Get to the Source – part one


Today you found one new customer. Yesterday you found none. The day before, two. The day before that, none. At this rate, how will you reach the number of customers you need to turn a profit?

It is time to learn about a new and reliable, step-by-step process to profitably fill your work schedule in a matter of months. The old approach for acquiring customers has been a complete flop. It results in four out of five new companies failing to accumulate enough work to survive.

Source-based marketing, however, shifts the attention away from the traditional focus on the need for individual customers. Instead, attention is to be placed on the profitable sources from which customers come and the speed at which these can be found.

Ineffective quest for customers

When owners focus on getting customers, they are faced with an overwhelming challenge. It typically takes 600 customers per year to fully schedule a service truck. That is a terrifying number. This same need will repeat the next year. Unfortunately not all of those customers are going to want to repeat, so the search for even more customers goes on. An owner has little control over if and when individual consumers will use their service.

Complete control over sources

In contrast, the sources from which you get customers rest firmly under your control. You are able to choose these sources, and you can decide how fast you acquire them.

What is a source? It is the way consumers hear about your company. It is the answer they give to the question “How did you hear about us?” Their answer could range from, “I have used you before” to “My friend Mary said you were the best” to “The Internet,” or possibly, “Yelp.”

A successful new company generally needs only 10 to 20 profitable sources to provide a large enough flow of customers to keep the schedule fully booked. This is a much more manageable number than 600-plus.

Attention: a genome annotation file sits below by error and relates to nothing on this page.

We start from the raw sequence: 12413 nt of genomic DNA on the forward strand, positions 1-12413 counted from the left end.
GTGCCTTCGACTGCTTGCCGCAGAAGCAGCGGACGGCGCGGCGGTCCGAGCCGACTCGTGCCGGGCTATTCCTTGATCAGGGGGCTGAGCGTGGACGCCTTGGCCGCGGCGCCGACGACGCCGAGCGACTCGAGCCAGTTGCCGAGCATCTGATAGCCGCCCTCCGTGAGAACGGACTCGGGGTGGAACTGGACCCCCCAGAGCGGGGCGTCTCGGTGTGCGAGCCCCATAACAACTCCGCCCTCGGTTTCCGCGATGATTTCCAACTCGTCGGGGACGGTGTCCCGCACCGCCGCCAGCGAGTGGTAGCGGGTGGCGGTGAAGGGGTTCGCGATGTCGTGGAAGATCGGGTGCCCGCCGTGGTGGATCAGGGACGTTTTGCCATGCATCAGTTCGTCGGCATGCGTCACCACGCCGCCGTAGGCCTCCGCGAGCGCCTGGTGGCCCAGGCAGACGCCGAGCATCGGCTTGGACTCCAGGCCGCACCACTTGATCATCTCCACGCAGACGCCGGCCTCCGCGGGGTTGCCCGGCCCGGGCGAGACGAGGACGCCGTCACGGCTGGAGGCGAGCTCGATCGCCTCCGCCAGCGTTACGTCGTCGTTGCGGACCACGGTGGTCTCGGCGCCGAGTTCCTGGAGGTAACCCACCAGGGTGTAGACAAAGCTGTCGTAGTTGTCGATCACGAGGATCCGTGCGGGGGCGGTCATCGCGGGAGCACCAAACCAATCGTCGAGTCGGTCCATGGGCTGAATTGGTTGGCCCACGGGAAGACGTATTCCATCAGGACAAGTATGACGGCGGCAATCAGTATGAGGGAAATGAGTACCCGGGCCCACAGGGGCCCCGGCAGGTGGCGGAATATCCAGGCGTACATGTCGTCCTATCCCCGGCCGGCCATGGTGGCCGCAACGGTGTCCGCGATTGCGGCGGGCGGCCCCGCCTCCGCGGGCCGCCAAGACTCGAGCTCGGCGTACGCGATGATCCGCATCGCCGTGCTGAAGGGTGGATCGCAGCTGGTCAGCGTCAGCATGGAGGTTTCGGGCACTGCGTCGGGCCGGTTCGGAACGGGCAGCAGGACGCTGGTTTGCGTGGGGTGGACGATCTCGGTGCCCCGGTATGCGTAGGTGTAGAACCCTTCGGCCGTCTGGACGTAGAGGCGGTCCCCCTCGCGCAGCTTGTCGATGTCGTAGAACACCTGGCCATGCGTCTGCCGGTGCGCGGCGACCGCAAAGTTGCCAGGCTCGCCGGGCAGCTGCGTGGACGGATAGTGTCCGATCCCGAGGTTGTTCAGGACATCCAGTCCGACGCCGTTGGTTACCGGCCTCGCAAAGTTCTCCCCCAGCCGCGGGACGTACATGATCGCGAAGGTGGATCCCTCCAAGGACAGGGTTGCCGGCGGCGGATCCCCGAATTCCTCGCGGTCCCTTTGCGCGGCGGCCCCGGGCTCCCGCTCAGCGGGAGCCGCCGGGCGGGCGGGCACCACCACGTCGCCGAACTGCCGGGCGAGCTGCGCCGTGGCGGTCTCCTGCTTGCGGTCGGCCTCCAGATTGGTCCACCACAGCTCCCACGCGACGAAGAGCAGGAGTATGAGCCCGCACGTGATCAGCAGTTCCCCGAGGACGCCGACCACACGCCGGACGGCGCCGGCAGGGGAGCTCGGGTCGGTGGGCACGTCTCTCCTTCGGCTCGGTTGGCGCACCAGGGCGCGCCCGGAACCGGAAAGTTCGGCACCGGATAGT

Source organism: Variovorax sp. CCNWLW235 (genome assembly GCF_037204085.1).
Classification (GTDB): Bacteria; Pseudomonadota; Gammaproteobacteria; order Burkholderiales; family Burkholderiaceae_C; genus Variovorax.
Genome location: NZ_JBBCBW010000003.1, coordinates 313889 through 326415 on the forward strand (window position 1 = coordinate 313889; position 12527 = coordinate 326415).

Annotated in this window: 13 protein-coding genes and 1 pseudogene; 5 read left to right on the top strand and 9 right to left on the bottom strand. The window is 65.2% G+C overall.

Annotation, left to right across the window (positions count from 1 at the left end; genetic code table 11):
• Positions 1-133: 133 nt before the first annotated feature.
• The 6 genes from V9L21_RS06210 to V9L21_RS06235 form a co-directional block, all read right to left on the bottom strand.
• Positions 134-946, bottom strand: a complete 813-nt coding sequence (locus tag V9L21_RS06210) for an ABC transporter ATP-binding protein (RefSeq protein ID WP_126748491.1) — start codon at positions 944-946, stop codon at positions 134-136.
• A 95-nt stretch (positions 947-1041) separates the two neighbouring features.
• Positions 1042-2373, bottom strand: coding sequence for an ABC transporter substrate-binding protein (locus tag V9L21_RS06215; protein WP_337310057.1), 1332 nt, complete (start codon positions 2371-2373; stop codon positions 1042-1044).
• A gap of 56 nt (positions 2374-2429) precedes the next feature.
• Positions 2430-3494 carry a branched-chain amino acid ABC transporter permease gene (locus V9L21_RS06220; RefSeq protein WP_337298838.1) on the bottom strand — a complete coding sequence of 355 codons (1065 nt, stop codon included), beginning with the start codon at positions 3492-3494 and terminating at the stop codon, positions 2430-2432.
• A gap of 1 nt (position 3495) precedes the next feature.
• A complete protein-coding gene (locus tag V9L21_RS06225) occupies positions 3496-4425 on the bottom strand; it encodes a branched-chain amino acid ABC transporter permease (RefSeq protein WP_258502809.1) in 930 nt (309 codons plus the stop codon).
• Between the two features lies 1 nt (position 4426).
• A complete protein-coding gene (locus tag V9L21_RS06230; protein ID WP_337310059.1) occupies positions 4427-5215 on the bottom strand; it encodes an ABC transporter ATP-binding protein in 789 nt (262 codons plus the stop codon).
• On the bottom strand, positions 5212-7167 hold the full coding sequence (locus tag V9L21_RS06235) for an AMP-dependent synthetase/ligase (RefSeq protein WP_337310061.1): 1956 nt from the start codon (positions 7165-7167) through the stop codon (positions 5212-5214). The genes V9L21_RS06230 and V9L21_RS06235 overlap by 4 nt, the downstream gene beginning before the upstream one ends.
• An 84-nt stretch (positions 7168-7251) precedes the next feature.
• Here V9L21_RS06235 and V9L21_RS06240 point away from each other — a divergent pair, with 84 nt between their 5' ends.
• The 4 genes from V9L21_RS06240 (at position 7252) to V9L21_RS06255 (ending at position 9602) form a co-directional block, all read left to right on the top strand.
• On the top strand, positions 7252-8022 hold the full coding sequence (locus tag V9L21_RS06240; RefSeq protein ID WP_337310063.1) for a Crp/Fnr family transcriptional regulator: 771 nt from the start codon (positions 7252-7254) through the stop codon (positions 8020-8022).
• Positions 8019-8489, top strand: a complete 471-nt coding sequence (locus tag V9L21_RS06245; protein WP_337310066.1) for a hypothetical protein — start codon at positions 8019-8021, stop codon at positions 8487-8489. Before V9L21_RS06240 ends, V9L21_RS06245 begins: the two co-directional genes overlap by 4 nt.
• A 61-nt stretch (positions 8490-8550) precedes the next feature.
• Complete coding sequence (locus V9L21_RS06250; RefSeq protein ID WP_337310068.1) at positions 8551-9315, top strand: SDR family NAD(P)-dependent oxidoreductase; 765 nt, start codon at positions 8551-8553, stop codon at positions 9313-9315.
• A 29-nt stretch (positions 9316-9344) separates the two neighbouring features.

Hundreds of sources

There are hundreds of marketing and advertising opportunities available in every community. They range from sky writing and posted flyers to internet marketing and social media to customer referrals and repeats. There should be no limit to the number of options available for you to consider. It may help to ask around the industry to find out what is working for other service companies.

Each company is different

The sources that work for you may not be the same as what works for another company. Each company is unique. Your service area, company image, skill level, personal age, method of cleaning, target market and pricing are just a few of the variables that can affect the results and profitability of different customer sources. Your job is to test each viable source to determine if it will work for you.

The process

Source-based marketing is a simple process for finding the customers you need to succeed. These are the steps of that process:

  • Determine how many customers you need per month.
  • Brainstorm to create a master list of source options. Let your imagination go free. Start listing every conceivable way that you can remember a company getting new customers. You need not be critical of any ideas that come to mind during brainstorming. Write them all down to create a master list, and add to it whenever a new idea comes to you.